My husband and I are drawn to these footpaths by a sense of pilgrimage—not to the great cathedrals and their holy relics, as medieval pilgrims were—but by the act of walking itself. On foot, we don’t get to explore a vast sweep of territory, as we would using motorized transportation. But as pedestrians, what we do see, we encounter close-up. We experience the landscape intimately, placing ourselves into it as we walk, slowly, through it. We meet the wildlife and the livestock, exchange trail notes with other walkers, and make ourselves available to the weather.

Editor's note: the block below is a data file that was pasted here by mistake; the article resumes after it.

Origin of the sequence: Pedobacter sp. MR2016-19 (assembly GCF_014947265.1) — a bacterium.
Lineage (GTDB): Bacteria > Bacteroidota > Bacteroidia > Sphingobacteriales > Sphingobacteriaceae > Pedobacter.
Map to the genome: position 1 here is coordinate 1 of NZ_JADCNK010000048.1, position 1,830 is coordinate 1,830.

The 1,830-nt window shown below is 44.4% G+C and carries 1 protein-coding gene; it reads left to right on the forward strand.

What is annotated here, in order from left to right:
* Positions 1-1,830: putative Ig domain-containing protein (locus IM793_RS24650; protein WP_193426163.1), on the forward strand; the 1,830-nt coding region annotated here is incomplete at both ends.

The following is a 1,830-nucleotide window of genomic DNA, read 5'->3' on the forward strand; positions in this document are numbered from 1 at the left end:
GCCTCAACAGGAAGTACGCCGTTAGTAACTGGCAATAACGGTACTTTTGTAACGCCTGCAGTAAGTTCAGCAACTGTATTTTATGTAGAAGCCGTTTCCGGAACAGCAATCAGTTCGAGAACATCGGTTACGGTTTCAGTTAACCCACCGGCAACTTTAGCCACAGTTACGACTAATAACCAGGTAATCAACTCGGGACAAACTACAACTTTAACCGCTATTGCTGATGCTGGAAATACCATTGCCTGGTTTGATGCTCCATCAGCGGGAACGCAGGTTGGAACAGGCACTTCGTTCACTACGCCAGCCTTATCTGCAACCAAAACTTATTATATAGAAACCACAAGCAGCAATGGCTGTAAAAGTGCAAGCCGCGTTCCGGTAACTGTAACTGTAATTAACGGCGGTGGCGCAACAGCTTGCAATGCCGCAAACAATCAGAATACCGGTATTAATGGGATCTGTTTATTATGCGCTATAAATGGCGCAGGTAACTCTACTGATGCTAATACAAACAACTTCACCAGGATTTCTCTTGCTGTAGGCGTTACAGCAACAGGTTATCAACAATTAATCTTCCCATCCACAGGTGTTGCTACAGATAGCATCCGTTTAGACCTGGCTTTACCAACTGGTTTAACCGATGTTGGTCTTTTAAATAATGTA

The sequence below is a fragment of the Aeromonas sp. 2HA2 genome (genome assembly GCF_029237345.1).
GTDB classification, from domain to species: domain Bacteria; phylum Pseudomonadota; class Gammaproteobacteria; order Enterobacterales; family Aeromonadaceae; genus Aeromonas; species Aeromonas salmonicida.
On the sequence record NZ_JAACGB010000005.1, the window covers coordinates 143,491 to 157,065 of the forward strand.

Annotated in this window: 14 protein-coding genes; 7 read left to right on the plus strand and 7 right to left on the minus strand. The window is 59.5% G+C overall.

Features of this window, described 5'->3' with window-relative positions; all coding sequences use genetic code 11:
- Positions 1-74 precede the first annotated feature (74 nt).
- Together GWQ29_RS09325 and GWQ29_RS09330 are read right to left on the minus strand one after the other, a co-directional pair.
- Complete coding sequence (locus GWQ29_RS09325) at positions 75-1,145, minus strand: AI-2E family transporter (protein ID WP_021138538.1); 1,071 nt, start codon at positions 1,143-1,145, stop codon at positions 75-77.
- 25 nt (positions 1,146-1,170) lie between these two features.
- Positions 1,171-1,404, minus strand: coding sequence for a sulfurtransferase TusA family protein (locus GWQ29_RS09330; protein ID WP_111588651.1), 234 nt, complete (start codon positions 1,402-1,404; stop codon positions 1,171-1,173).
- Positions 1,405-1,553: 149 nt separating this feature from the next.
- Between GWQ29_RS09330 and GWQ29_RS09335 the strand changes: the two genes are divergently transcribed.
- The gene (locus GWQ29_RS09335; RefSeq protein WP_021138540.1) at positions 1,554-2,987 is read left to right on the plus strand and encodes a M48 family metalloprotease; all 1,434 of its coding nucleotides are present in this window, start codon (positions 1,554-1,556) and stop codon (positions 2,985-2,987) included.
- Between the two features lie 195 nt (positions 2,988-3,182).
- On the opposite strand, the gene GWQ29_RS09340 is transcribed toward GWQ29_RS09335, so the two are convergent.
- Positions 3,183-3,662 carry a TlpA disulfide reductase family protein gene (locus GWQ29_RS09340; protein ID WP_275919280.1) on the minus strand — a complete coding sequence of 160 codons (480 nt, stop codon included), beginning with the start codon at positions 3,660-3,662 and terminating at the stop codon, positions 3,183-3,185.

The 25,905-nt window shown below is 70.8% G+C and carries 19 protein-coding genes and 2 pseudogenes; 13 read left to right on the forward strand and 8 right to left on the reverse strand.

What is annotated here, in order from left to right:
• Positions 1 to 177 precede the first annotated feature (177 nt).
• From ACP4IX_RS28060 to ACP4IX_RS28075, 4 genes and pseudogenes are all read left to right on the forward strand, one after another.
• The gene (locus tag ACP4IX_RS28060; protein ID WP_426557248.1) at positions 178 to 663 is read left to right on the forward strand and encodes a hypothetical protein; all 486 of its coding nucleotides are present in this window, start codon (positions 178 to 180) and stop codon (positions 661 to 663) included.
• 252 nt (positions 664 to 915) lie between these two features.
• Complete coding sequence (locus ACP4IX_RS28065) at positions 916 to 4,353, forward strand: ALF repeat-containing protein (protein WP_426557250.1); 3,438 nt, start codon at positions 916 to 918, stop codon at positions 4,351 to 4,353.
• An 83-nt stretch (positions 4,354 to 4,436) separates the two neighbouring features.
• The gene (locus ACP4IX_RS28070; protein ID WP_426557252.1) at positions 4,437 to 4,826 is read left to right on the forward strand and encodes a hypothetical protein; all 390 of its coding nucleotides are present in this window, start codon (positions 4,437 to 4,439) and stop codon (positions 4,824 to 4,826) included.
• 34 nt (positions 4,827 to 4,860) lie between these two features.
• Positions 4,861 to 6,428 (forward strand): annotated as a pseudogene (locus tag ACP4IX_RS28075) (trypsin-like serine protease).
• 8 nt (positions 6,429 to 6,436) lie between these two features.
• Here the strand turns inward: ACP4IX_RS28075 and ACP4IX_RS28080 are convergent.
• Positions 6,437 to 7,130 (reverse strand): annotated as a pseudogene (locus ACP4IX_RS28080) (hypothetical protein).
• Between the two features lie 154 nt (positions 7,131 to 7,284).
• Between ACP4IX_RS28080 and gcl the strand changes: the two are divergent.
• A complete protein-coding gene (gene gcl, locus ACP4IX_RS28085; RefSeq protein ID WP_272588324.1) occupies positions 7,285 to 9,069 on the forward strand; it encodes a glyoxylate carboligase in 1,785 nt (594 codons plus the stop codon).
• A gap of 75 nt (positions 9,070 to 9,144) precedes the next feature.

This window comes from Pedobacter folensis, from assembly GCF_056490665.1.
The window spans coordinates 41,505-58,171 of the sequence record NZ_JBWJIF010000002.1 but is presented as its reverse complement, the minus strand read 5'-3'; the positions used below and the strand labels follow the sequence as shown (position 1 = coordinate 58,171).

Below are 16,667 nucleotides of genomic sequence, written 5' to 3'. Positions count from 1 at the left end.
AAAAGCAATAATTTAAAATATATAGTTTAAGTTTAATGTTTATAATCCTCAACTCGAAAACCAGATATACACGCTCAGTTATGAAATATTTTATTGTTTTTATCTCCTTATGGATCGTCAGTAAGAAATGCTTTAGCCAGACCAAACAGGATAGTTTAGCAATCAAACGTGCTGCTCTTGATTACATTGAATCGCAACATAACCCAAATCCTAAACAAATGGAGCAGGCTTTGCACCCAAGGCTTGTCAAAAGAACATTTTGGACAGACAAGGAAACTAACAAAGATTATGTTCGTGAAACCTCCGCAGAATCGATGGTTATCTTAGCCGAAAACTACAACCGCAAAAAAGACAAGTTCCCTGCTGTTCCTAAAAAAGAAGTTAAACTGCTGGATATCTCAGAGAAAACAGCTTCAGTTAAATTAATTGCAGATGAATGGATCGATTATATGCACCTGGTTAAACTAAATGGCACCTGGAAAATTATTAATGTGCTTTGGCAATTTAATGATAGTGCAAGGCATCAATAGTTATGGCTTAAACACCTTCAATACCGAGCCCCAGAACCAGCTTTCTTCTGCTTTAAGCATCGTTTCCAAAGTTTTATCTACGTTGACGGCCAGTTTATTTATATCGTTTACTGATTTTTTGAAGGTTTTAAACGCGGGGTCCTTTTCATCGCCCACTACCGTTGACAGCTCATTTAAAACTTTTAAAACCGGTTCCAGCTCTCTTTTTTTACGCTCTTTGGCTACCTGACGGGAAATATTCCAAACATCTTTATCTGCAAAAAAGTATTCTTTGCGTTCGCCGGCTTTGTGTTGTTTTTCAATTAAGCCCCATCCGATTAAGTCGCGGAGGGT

It’s a stripped-down existence: we carry in our backpacks just water, lunch, rain gear, a toothbrush, and one change of clothing. Each night, we do sink laundry at the inn or bed-and-breakfast where we find lodging, and hope our socks will dry by morning. Each day, we trust that our minimalism, our vulnerability, will be rewarded by the enjoyment of basic pleasures: verdant pastoral scenery, sustained conversation with each other (including lengthy, amiable silences), and just enough physical tiredness, offset by judicious amounts of excellent local cheese, to feel like we’ve earned a good pub dinner. It’s a destinationless pilgrimage whose destination is, of course, a truer, more peaceable sense of self, of couplehood, of family. The walk is a microcosm of each of our lives, lived together.